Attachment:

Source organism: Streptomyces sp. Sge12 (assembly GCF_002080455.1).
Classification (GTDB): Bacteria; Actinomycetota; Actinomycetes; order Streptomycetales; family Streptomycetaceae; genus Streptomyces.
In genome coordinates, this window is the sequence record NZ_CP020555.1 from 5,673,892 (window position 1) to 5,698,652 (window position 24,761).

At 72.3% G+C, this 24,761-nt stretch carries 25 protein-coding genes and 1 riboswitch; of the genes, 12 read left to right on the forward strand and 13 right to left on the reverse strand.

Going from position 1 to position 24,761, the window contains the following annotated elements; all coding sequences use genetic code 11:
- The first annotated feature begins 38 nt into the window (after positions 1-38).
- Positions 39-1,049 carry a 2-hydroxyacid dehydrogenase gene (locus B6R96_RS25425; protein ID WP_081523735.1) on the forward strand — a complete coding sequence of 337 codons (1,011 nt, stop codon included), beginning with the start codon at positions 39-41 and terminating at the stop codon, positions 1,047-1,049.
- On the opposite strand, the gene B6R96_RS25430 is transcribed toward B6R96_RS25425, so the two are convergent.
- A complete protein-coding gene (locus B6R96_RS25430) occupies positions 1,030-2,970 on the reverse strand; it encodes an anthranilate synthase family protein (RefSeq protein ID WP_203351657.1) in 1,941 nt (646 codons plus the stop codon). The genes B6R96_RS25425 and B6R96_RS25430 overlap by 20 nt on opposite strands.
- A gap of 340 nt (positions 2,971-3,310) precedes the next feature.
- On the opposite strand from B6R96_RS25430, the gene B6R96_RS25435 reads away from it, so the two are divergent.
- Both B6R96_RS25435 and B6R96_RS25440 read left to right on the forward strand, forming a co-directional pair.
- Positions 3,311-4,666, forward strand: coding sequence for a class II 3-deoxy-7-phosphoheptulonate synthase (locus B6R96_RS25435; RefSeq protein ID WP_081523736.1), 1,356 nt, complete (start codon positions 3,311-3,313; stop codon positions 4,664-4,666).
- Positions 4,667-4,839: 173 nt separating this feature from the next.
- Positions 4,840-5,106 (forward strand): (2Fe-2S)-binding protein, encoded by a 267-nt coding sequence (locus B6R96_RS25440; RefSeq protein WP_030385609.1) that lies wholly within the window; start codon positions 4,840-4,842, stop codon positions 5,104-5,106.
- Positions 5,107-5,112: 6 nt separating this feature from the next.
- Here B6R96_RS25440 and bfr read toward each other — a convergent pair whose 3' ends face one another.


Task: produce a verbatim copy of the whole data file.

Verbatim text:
Source organism: Streptomyces sp. Sge12 (assembly GCF_002080455.1).
Classification (GTDB): Bacteria; Actinomycetota; Actinomycetes; order Streptomycetales; family Streptomycetaceae; genus Streptomyces.
In genome coordinates, this window is the sequence record NZ_CP020555.1 from 5,673,892 (window position 1) to 5,698,652 (window position 24,761).

At 72.3% G+C, this 24,761-nt stretch carries 25 protein-coding genes and 1 riboswitch; of the genes, 12 read left to right on the forward strand and 13 right to left on the reverse strand.

Going from position 1 to position 24,761, the window contains the following annotated elements; all coding sequences use genetic code 11:
- The first annotated feature begins 38 nt into the window (after positions 1-38).
- Positions 39-1,049 carry a 2-hydroxyacid dehydrogenase gene (locus B6R96_RS25425; protein ID WP_081523735.1) on the forward strand — a complete coding sequence of 337 codons (1,011 nt, stop codon included), beginning with the start codon at positions 39-41 and terminating at the stop codon, positions 1,047-1,049.
- On the opposite strand, the gene B6R96_RS25430 is transcribed toward B6R96_RS25425, so the two are convergent.
- A complete protein-coding gene (locus B6R96_RS25430) occupies positions 1,030-2,970 on the reverse strand; it encodes an anthranilate synthase family protein (RefSeq protein ID WP_203351657.1) in 1,941 nt (646 codons plus the stop codon). The genes B6R96_RS25425 and B6R96_RS25430 overlap by 20 nt on opposite strands.
- A gap of 340 nt (positions 2,971-3,310) precedes the next feature.
- On the opposite strand from B6R96_RS25430, the gene B6R96_RS25435 reads away from it, so the two are divergent.
- Both B6R96_RS25435 and B6R96_RS25440 read left to right on the forward strand, forming a co-directional pair.
- Positions 3,311-4,666, forward strand: coding sequence for a class II 3-deoxy-7-phosphoheptulonate synthase (locus B6R96_RS25435; RefSeq protein ID WP_081523736.1), 1,356 nt, complete (start codon positions 3,311-3,313; stop codon positions 4,664-4,666).
- Positions 4,667-4,839: 173 nt separating this feature from the next.
- Positions 4,840-5,106 (forward strand): (2Fe-2S)-binding protein, encoded by a 267-nt coding sequence (locus B6R96_RS25440; RefSeq protein WP_030385609.1) that lies wholly within the window; start codon positions 4,840-4,842, stop codon positions 5,104-5,106.
- Positions 5,107-5,112: 6 nt separating this feature from the next.
- Here B6R96_RS25440 and bfr read toward each other — a convergent pair whose 3' ends face one another.